Bite Me! by Dylan Meconis

The overdone vampire genre has been explored so many times it's almost getting to the point where 'Blood Latte' might show up on the Starbucks menu to promote the new Anne Rice book. In order to stand out among bland competition, a vampire work must be created with its own… biting originality? (no more bad puns, promise.) Bite Me, by Dylan Meconis, is an online comic book that dares to break new ground by adding modern wit, toothy sarcasm (sorry), and a little gore to a genre that often takes itself way to seriously.

The story focuses on the pointy-nosed bar wench, Claire, who accidentally gets brought into the world of vampires by a very slick and charming sire, Lucien. Upon becoming a Vampire, Claire proves to be anything but what Lucien, or any sane vampire could have expected. Lucien often finds himself having to tame Claire's newfound bloodlust and vampire powers. Unlike the horror flick, Queen of the Damned, this story stays on the lighter comedic side of the Pro-Vampire argument.

Its humorous tone is a nice contrast to the macabre events that the main characters often experience. No new vampire myths are created here, but the plot uses the traditional lore and popular knowledge of the genre to poke fun at how serious these 'authentic' vamps try to be when faced with a generation of silly young upstarts. The jokes are smart and the storyline is never too complex – a reader could jump in at any time and easily find their bearings. But since the story is divided into chapters with gorgeous cover pin ups, who would want to start in the middle?

Meconis's artwork is rewardingly simple and shines out artistically among other comedic, genre based webcomics that often concentrate too hard on excessive detail. The smart use of gray tones — mostly strong blacks and pencil shading — becomes the artistic saving grace. These tones add more dimensional substance to the otherwise depth-lacking linework, also serving to evoke a sense of mystery and classical darkness that a vampire story should have — which creates a nice apposition to the comedy of the story. Props to Meconis for her attention to detail of background elements, creating a strong period atmosphere from the get-go.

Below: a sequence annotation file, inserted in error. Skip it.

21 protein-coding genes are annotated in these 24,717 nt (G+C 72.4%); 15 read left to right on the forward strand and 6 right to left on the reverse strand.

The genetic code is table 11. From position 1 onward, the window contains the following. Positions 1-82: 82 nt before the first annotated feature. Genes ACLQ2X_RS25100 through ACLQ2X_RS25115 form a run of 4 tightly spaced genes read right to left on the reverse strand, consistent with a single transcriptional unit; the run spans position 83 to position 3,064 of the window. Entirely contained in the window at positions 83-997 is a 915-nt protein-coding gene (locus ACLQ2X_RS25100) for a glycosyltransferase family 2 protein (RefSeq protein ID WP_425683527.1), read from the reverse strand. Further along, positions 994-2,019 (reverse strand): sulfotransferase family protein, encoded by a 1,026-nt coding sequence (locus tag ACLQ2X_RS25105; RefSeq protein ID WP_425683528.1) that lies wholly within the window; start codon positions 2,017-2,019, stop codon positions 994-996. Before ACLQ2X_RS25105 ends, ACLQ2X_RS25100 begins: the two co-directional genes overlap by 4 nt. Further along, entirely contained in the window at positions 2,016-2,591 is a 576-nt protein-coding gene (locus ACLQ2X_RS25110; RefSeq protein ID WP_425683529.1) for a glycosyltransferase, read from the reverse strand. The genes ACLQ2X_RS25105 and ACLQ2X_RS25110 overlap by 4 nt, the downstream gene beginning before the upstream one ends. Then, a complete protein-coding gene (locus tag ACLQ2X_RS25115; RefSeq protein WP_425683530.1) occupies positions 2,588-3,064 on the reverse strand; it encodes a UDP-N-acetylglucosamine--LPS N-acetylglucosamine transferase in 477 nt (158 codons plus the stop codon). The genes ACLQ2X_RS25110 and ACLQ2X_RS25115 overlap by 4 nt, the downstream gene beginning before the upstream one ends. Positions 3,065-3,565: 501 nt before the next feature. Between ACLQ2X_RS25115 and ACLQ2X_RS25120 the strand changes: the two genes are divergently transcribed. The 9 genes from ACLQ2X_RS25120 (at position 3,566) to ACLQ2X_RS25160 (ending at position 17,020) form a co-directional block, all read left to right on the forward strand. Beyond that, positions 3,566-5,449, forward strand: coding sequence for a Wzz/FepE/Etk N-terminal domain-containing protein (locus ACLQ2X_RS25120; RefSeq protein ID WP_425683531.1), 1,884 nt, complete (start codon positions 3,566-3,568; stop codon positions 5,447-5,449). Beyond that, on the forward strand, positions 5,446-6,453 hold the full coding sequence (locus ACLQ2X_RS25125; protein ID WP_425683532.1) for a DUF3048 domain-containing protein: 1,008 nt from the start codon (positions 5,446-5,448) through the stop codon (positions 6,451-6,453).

There are a few elements of the artwork that have yet to reach their fullest potential. While anatomy may not be always in proportion, the cartoon elements of the art are strong enough to forgive any slight obscurity. The designs of the characters themselves are not especially complex, and often tend to start looking very similar in facial structure and expressions. As the story progresses, the range of emotional facial positions becomes strongly iconic and repetitive — apparently, Claire only has so many mouth shapes she can make. Supporting characters in the comic are often a welcome break from the missing pie slice open mouths of Claire and Lucien.

Aside from this lack of diversity through the main characters' facial structure, the execution of the artwork, as well as that of page layouts, works very well. The commitment to detail and consistency is excellent, and the characters, however androgynous they might appear at times, do convey their own personalities with well-written wit and banter. Overall, you don't have to love or hate vampires, or the Seventeenth century, to sink your teeth into this one (whoops… sorry!).